How to make a public interest disclosure
Public interest disclosures by Public Officials may be made in writing or orally.
You can make a public interest disclosure to:
- a CSIRO Authorised Internal Recipient, or
- the Commonwealth Ombudsman or, for security and intelligence matters, the Inspector-General of Intelligence and Security — if you believe on reasonable grounds it is appropriate to do so in the circumstances.
People working in CSIRO may also make disclosures to their Supervisor.
Public interest disclosures may be made in writing by mail or email to, or by making an appointment for a confidential telephone call with a CSIRO Authorised Internal Recipient.
Email address: [email protected]
CSIRO Governance – Public Interest Disclosures
GPO Box 1700
Canberra ACT 2601
All written correspondence must be labeled 'Private and Confidential', on the envelope if correspondence is posted, and in the subject line of email messages. If lodging disclosures through the post, please use a double envelope to minimise the risk of support staff inadvertently reading the correspondence.
When disclosing, be clear and factual and avoid speculation, personal attacks and emotive language as these can divert attention from the real issues.
Your disclosure should contain as much information as possible, including:
- your name and contact details (unless you wish to remain anonymous)
- the nature of the disclosable conduct
- who you think committed the disclosable conduct
- when and where the disclosable conduct occurred
- relevant events surrounding the issue
- if you did anything in response to the disclosable conduct
- others who know about the disclosable conduct and may have allowed it to continue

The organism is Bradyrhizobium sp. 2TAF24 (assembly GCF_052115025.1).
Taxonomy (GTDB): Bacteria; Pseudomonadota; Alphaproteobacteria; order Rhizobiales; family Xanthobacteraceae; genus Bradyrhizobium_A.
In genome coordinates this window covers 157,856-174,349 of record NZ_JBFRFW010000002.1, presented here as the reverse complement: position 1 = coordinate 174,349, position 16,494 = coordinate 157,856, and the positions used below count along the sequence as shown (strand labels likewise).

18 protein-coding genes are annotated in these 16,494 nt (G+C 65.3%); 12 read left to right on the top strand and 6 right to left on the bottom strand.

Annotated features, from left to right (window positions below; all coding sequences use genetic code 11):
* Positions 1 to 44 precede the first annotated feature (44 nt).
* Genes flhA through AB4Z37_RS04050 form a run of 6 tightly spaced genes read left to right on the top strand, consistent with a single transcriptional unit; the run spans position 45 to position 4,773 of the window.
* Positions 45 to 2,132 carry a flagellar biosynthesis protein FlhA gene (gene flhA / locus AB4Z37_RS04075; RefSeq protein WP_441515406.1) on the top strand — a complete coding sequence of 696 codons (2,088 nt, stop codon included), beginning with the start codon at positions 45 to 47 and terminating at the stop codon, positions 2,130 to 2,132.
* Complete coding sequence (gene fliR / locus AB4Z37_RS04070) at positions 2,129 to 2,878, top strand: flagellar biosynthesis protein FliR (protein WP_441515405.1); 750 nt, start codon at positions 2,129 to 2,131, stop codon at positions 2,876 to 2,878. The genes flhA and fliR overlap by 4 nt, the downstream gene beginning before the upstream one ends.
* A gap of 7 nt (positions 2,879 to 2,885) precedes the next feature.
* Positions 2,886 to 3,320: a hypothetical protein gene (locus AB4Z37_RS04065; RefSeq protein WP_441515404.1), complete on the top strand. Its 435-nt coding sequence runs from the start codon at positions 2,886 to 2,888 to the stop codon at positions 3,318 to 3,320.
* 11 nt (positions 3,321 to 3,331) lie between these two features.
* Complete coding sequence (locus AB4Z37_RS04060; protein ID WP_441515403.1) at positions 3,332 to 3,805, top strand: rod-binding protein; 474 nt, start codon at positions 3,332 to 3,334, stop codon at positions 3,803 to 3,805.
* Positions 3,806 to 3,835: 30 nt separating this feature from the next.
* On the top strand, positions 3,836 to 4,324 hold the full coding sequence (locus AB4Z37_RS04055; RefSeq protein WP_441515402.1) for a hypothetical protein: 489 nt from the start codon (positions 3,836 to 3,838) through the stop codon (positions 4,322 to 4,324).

- names of any people who witnessed what happened or who may be able to verify what you are saying
- if you are concerned about possible reprisals as a result of making the disclosure
- information (such as supporting correspondence or other documents including file notes or a diary of events) you have to support the disclosure.
You may use the Public Interest Disclosure to CSIRO template PDF (69 KB) to make a disclosure (optional).
Public Officials may provide a disclosure anonymously, however this will reduce an investigator’s ability to investigate the matter, and the outcomes of the disclosure or investigation may not be able to be reported back to the discloser.
If you advise that you wish to remain anonymous, the Authorised Internal Recipient will take care to keep your contact details and identifying information confidential.
Everyone should recognise however that even if the staff involved in handling a disclosure take the utmost care to protect the discloser’s identity, they may not be able to prevent the person’s identity from becoming known or deduced.
Protections and confidentiality
If you make a disclosure, the PID Act provides certain protections from reprisals. Your identity will be treated confidentially and identifying information will only be used for the purposes of the PID Act (including the investigation) unless you consent to some additional use.